24. The apparatus according to claim 11 wherein the means for chilling the molten metal body include means for impinging a stream of fluid on the body at a level below the plane of minimum convergence, and wherein that part of the body disposed between the level of impingement and the aforesaid fluid permeable wall section, is surrounded by a section of the wall which is impermeable to said fluid.
25. The apparatus according to claim 24 wherein the diameter of the inner peripheral surface of the fluid permeable wall section is smaller than the diameter of the inner peripheral surface of the fluid impermeable section of the wall.
Description

This application is a continuation of Ser. No. 435,476, filed Oct. 20, 1982, titled DIRECT CHILL METAL CASTING APPARATUS AND TECHNIQUE, now abandoned.

THE INVENTION IN GENERAL

This invention relates to the direct chill casting of metals such as aluminum.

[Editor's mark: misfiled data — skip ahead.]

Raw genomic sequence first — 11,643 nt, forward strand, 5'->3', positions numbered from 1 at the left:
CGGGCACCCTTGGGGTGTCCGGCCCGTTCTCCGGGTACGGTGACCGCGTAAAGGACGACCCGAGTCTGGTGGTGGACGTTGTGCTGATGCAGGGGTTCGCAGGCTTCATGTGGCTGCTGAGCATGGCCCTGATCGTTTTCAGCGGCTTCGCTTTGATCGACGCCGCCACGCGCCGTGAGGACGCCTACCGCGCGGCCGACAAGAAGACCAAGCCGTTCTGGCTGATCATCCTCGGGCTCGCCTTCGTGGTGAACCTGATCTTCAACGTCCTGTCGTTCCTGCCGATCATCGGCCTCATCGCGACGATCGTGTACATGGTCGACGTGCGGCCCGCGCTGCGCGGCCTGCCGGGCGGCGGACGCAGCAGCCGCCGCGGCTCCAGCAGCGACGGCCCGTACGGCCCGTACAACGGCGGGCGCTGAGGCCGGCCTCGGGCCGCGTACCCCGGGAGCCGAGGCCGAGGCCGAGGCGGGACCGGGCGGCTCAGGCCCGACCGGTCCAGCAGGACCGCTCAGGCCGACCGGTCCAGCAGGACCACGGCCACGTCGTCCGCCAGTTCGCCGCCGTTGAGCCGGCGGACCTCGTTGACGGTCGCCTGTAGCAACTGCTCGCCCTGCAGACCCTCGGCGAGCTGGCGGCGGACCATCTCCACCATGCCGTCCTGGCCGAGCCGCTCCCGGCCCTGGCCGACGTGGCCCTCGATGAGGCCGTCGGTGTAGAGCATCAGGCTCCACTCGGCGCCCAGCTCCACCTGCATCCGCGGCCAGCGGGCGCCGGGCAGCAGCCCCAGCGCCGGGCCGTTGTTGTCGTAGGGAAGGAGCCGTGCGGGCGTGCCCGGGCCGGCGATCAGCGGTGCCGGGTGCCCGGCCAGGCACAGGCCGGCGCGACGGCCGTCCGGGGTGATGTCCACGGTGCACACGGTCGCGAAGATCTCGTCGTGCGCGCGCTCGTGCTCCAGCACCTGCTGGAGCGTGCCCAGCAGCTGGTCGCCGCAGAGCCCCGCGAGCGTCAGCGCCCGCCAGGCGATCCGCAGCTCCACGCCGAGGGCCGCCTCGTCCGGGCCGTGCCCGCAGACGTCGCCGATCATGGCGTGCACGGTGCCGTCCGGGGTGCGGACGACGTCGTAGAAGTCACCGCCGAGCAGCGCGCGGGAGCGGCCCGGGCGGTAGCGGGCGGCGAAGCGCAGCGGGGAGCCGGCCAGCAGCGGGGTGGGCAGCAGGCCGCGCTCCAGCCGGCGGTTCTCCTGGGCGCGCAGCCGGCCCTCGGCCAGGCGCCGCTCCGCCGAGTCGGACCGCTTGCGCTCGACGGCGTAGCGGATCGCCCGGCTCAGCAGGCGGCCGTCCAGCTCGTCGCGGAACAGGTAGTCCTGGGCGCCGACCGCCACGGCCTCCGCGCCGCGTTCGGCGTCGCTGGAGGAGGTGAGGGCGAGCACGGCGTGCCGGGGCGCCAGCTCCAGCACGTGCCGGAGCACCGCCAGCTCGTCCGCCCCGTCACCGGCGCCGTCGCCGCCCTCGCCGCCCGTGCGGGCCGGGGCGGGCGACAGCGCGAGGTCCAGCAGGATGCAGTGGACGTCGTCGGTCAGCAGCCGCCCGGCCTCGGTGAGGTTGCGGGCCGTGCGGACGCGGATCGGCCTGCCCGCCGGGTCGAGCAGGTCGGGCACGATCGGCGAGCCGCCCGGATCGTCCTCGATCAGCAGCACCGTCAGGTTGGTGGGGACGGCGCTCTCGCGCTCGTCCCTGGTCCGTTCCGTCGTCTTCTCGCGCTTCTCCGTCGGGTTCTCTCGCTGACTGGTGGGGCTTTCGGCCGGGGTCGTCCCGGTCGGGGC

When casting a metal in this fashion, a mass of the molten metal is introduced into an open ended mold cavity having a support telescoped in the discharge end thereof, and the body of molten metal in the cavity is chilled while the mold and support are reciprocated in relation to one another endwise of the cavity to elongate the body of metal. The mass is introduced to the cavity through the opening at the other end of the same, and this other end opening has a diameter smaller than the peripheral wall of the cavity so that the inner peripheral edge of it forms an overhang relatively over the wall. Moreover, the mass is introduced to the cavity by continuously filling the other end opening of the same with molten metal so that the mass of molten metal splays about the inner peripheral edge of the other end opening and forms a metallic mass, the meniscus of which tends to contact the peripheral wall of the cavity in the plane of maximum divergence of the metal. As a consequence, the body of molten metal normally assumes a cross-section which has a divergent/convergent outline between the ends thereof, the intermediate continuum of which between the planes of maximum divergence and minimum convergence thereof, has a peripheral outline corresponding generally to the outline of the cavity at the peripheral wall thereof. Meanwhile, there is a pocket of relatively metal-free space formed between the meniscus of the metal and the overhang of the cavity at the inner peripheral edge of the aforesaid other end opening thereof.